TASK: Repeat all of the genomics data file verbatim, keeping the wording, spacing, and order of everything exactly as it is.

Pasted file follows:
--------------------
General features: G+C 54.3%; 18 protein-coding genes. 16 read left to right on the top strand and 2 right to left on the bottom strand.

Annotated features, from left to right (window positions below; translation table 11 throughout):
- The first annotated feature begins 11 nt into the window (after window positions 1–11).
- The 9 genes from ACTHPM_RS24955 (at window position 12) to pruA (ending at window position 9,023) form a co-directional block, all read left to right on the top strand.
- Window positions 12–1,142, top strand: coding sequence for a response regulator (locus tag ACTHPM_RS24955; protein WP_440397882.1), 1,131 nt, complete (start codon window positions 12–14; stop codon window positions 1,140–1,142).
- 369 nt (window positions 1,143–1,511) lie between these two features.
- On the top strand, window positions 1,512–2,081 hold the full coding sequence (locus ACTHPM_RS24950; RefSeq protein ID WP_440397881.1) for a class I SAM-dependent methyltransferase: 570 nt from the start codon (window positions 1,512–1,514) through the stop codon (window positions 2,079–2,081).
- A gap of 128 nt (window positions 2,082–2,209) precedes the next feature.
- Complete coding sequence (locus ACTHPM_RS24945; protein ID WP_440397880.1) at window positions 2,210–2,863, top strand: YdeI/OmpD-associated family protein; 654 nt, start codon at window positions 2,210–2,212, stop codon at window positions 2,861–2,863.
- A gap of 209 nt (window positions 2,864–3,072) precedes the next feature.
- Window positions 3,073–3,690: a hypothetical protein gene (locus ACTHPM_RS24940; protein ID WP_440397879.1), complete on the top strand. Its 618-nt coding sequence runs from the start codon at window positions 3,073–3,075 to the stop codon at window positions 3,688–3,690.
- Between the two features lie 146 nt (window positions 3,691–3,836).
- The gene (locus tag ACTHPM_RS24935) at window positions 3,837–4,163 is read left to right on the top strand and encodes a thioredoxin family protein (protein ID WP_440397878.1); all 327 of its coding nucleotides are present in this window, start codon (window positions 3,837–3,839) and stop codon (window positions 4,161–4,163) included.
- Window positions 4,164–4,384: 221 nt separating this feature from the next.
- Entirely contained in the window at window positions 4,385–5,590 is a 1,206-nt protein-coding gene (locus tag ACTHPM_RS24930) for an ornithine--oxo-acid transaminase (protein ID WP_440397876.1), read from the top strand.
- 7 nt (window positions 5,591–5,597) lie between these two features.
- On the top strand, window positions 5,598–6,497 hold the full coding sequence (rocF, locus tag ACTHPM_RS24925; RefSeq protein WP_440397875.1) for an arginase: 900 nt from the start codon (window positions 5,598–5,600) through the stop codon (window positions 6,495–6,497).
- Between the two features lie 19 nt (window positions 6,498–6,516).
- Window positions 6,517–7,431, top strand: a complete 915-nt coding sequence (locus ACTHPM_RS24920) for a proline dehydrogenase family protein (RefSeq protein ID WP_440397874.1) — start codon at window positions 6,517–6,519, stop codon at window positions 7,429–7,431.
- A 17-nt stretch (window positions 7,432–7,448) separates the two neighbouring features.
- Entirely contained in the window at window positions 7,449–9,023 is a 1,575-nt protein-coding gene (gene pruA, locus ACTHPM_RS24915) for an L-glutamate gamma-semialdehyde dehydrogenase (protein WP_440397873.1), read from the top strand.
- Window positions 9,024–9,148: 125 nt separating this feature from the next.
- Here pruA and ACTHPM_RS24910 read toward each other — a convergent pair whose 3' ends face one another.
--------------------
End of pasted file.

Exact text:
General features: G+C 54.3%; 18 protein-coding genes. 16 read left to right on the top strand and 2 right to left on the bottom strand.

Annotated features, from left to right (window positions below; translation table 11 throughout):
- The first annotated feature begins 11 nt into the window (after window positions 1–11).
- The 9 genes from ACTHPM_RS24955 (at window position 12) to pruA (ending at window position 9,023) form a co-directional block, all read left to right on the top strand.
- Window positions 12–1,142, top strand: coding sequence for a response regulator (locus tag ACTHPM_RS24955; protein WP_440397882.1), 1,131 nt, complete (start codon window positions 12–14; stop codon window positions 1,140–1,142).
- 369 nt (window positions 1,143–1,511) lie between these two features.
- On the top strand, window positions 1,512–2,081 hold the full coding sequence (locus ACTHPM_RS24950; RefSeq protein ID WP_440397881.1) for a class I SAM-dependent methyltransferase: 570 nt from the start codon (window positions 1,512–1,514) through the stop codon (window positions 2,079–2,081).
- A gap of 128 nt (window positions 2,082–2,209) precedes the next feature.
- Complete coding sequence (locus ACTHPM_RS24945; protein ID WP_440397880.1) at window positions 2,210–2,863, top strand: YdeI/OmpD-associated family protein; 654 nt, start codon at window positions 2,210–2,212, stop codon at window positions 2,861–2,863.
- A gap of 209 nt (window positions 2,864–3,072) precedes the next feature.
- Window positions 3,073–3,690: a hypothetical protein gene (locus ACTHPM_RS24940; protein ID WP_440397879.1), complete on the top strand. Its 618-nt coding sequence runs from the start codon at window positions 3,073–3,075 to the stop codon at window positions 3,688–3,690.
- Between the two features lie 146 nt (window positions 3,691–3,836).
- The gene (locus tag ACTHPM_RS24935) at window positions 3,837–4,163 is read left to right on the top strand and encodes a thioredoxin family protein (protein ID WP_440397878.1); all 327 of its coding nucleotides are present in this window, start codon (window positions 3,837–3,839) and stop codon (window positions 4,161–4,163) included.
- Window positions 4,164–4,384: 221 nt separating this feature from the next.
- Entirely contained in the window at window positions 4,385–5,590 is a 1,206-nt protein-coding gene (locus tag ACTHPM_RS24930) for an ornithine--oxo-acid transaminase (protein ID WP_440397876.1), read from the top strand.
- 7 nt (window positions 5,591–5,597) lie between these two features.
- On the top strand, window positions 5,598–6,497 hold the full coding sequence (rocF, locus tag ACTHPM_RS24925; RefSeq protein WP_440397875.1) for an arginase: 900 nt from the start codon (window positions 5,598–5,600) through the stop codon (window positions 6,495–6,497).
- Between the two features lie 19 nt (window positions 6,498–6,516).
- Window positions 6,517–7,431, top strand: a complete 915-nt coding sequence (locus ACTHPM_RS24920) for a proline dehydrogenase family protein (RefSeq protein ID WP_440397874.1) — start codon at window positions 6,517–6,519, stop codon at window positions 7,429–7,431.
- A 17-nt stretch (window positions 7,432–7,448) separates the two neighbouring features.
- Entirely contained in the window at window positions 7,449–9,023 is a 1,575-nt protein-coding gene (gene pruA, locus ACTHPM_RS24915) for an L-glutamate gamma-semialdehyde dehydrogenase (protein WP_440397873.1), read from the top strand.
- Window positions 9,024–9,148: 125 nt separating this feature from the next.
- Here pruA and ACTHPM_RS24910 read toward each other — a convergent pair whose 3' ends face one another.